Celine Schillinger at In2 Summit London (Courtesy Celine Schillinger)
Céline Schillinger is the Head of Quality Innovation & Engagement at Sanofi Pasteur, where she has long led the push for the Paris-based pharmaceutical company to embrace diversity and social engagement. What is so inspiring about her is how successful she has been at creating change in a conservative industry, as the creator of the Women Empowerment Network at Sanofi, with sights set on gender balance and higher employee engagement.
Supreme among her many accomplishments during her tenure with Sanofi, she ensured the successful launch of the first vaccine developed to combat dengue fever, innovated the Break Dengue Community, a global alliance that integrates and supports initiatives worldwide to aid in the battle against dengue, garnering over 250,000 Facebook followers for Break Dengue in its first year, and enlisting over 4000 volunteers globally to assist in the distribution and administration of vaccines. She’s a terrific role model for leveraging social media and other tech tools to work to accomplish daunting tasks. She has previously been named France’s businesswoman of the year by La Tribune. Currently based in Boston, she is originally from France and has also lived and worked in Vietnam and China.
Pivotal momentum of reinvention
When I shifted focus from myself to a bigger purpose. I was 40 and I started a movement for change in the workplace, advocating for more diversity. This was a new beginning for me. It has opened huge new perspectives, and made me grow so much. I’ve learned about diversity, purpose, social media, co-creation… to the point it has become my job now. In the last few years, I have delivered two very successful global projects, adding significant value to my employer and to society, based on what I’ve learned from the diversity movement.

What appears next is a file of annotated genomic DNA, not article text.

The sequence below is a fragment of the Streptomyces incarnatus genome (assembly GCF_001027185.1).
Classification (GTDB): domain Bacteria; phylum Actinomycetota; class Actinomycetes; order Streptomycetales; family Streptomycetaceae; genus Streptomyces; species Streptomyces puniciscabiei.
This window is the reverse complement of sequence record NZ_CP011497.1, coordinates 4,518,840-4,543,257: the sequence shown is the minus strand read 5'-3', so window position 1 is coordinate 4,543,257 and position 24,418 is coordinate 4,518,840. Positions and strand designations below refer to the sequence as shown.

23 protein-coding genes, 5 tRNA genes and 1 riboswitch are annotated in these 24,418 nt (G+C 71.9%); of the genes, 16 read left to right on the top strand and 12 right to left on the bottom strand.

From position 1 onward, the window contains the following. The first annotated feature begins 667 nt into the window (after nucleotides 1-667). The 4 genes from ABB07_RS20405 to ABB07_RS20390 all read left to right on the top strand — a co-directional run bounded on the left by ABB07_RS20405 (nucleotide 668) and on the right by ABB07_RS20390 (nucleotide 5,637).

I want to change the way organizations work. I want to make business more human and more relevant to what employees, customers and stakeholders at large want today. We can’t stick to 20th century tools and mindset to create value today. They’re not adapted to our complex, globalized and interconnected world. They’re obsolete. I’ve started to change this in my own organization, with corporate activism. There’s considerable energy when you tap into a broader pool of knowledge, common purpose, social media and co-creation. I want to expand this work within my organization and beyond.
Best networking contact
When I started the movement for diversity at work, I googled for information and articles I could share with my fellow activists. I became interested in Avivah Wittenberg-Cox’s work. I realized she was on Twitter, sharing opinions and articles she’d found interesting. I didn’t need to google anymore! I had all the information available here, curated, along with recommendations of more people to follow – that I hadn’t heard of before. And I was able to interact directly with her! That was a big eye opener for me. I hadn’t been keen on exploring social media before; but now that I had a cause, I totally got the value of it. From there, my connections grew, along with knowledge and opportunities.
I can’t recommend going on social media strongly enough. The best networking contact is one you don’t expect. Serendipity is the key.
I wake up earlier since I moved to the US, a year and a half ago—6:45 am back in France, but 5:30 am here. Work starts earlier, and the kids’ logistics are different. It was hard at first, but you get used to it! I check my social media feed over breakfast, drop my son to his bus stop and go to work.
Recent business reading
The Purpose Effect by Dan Pontefract. An excellent book. The “sweet spot” is when you find yourself at the intersection of the organization’s purpose, your function’s purpose and your own. I’m in there, right now. It’s very up-lifting.
Valuable mentors and sponsors
Each time someone has opened up new perspectives, or trusted me to do something difficult, I’ve learned and grown. There are numerous people I’m grateful for. My late teacher, Mrs Audigey, gave me ambition. A business leader hired me to run his operations in Vietnam. Another leader the same, later, in China. They took risks and gave me amazing opportunities. My friend Angus pushed me to start a blog, a few years ago; I felt incapable of doing that, but now I can’t thank him enough. With social media and communities of intention, I feel that mentorship has become more collective these last few years. The Change Agents Worldwide community, created by the awesome Susan Scrupski, is a great source of advice and feedback. There’s so much trust between us all.
This post originally published at Forbes